Folk in rural Tanzania have a close relationship with the forces of nature. Fishermen on Lake Victoria contend with violent storms, farmers fear drought and flood, and the possibilities of hunger and destitution are there for many people. Families have to be resilient.
The children at Mayega Children’s Centre connect with the natural world – in our vegetable garden, by growing many young trees and bushes to improve the environment, and through keeping chickens. These are not just chores or interests but life skills that may be needed in the future.
One of the boys, Paschali, has particular interests. He keeps pigeons (‘for looking, not eating’, as he once memorably said), looks after Floppy, the Centre’s puppy, and has now started growing seedlings in his tree garden. This remarkable youngster would like to be a wildlife ranger. There is strong competition for places on the national course but the wonderful thing is that Paschali has that aspiration.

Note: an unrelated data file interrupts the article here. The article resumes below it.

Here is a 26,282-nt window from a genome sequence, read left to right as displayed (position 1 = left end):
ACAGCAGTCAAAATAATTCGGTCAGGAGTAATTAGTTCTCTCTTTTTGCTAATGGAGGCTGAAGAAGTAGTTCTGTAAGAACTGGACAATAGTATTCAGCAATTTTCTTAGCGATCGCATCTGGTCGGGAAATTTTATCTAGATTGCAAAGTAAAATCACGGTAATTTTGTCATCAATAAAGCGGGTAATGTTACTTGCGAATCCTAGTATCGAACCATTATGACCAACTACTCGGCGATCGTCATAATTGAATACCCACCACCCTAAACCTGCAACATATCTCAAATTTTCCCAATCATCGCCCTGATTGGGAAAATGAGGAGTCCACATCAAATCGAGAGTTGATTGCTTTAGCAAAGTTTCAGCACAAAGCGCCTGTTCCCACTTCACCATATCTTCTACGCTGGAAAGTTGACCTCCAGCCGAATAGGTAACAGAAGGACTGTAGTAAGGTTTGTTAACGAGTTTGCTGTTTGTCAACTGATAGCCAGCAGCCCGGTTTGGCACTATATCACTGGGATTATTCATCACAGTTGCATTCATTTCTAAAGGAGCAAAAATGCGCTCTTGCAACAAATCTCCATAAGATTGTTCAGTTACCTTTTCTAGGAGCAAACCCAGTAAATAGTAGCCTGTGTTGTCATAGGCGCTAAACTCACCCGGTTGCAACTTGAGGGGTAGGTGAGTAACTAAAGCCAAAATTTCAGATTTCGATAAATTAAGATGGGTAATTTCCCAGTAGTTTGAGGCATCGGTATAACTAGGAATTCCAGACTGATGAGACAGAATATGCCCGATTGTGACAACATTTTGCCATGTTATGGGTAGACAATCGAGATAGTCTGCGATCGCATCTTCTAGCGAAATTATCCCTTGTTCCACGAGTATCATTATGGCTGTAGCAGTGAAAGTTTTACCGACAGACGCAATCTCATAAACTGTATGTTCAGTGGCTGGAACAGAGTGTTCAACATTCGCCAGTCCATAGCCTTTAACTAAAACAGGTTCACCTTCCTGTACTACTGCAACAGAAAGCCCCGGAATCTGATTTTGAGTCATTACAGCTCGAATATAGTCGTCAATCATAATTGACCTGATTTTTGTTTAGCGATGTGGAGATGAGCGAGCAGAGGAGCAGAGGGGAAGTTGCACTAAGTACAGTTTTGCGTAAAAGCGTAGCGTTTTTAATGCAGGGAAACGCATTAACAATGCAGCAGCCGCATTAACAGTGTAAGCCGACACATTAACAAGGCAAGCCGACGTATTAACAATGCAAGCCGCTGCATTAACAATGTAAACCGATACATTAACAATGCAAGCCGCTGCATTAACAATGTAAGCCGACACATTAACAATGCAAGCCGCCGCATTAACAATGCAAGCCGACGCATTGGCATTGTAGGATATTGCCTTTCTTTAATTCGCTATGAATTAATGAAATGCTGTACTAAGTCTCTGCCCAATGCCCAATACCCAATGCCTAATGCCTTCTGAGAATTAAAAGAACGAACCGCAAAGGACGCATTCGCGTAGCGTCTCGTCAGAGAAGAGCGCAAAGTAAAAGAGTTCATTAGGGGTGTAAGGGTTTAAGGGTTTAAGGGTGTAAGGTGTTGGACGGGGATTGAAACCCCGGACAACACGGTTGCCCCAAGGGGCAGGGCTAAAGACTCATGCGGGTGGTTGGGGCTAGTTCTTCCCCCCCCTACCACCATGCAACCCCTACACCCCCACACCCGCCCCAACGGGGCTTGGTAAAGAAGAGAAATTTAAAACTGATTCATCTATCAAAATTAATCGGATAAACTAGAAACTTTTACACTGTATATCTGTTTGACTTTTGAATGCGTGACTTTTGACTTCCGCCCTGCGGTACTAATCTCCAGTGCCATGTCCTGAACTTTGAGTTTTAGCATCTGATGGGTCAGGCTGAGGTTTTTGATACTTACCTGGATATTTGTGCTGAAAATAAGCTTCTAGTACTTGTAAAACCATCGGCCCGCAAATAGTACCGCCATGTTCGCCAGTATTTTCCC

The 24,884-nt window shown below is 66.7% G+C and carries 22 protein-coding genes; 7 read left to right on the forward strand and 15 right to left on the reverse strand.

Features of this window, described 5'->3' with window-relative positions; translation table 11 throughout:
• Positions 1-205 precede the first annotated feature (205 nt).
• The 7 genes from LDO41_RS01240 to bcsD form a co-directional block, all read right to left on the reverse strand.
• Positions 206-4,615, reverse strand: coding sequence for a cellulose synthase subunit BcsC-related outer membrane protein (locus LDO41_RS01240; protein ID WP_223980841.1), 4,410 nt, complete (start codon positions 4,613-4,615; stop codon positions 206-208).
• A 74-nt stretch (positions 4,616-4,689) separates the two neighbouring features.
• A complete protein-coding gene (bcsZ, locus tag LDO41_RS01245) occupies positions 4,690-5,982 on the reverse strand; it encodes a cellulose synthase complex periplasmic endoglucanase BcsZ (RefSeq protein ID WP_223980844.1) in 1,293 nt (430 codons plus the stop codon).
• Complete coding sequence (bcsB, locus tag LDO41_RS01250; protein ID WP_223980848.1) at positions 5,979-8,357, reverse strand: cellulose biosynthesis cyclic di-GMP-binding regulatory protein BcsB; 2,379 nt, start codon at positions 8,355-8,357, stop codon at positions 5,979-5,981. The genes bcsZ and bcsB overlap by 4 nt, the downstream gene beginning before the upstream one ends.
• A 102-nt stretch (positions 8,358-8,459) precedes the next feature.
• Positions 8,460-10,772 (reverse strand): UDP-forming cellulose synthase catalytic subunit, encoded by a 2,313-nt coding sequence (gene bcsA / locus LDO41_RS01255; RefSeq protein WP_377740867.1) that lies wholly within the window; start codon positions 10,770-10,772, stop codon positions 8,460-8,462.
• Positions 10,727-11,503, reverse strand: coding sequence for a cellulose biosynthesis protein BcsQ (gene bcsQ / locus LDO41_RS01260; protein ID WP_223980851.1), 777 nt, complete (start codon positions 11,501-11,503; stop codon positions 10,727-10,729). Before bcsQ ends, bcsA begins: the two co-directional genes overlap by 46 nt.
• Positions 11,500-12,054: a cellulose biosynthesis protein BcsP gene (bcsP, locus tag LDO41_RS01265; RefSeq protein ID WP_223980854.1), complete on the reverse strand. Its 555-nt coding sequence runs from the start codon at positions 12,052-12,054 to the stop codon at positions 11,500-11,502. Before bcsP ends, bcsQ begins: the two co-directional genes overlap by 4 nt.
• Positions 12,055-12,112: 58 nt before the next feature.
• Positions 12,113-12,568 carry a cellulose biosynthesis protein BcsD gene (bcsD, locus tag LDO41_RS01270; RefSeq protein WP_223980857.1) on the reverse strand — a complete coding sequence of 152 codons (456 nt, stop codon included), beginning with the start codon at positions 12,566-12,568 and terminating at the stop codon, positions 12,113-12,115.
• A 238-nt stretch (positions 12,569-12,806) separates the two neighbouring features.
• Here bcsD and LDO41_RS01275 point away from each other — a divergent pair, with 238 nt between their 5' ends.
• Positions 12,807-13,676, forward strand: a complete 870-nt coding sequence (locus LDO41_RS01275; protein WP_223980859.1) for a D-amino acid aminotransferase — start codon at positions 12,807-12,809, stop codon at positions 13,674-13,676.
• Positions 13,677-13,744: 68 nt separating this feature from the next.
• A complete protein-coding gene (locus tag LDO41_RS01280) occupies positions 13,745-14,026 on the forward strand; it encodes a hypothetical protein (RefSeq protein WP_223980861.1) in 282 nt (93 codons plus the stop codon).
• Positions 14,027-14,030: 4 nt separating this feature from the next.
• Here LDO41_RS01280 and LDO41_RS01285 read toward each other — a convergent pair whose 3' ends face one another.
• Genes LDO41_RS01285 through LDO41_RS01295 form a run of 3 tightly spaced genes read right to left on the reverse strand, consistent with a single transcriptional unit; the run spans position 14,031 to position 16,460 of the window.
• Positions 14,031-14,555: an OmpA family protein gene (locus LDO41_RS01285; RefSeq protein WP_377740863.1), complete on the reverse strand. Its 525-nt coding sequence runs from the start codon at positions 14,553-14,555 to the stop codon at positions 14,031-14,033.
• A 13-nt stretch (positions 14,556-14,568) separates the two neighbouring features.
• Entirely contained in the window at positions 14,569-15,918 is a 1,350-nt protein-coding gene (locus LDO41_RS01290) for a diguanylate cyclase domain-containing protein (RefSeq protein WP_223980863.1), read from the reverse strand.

Years ago the children at Mayega had no belief in their future. Adults were letting them down and they had no trust. How that has changed under Busega Scotland and it is one of the things we are most grateful for. The congratulations go to the staff and children at the Centre because it is they who have made it become a place of hope.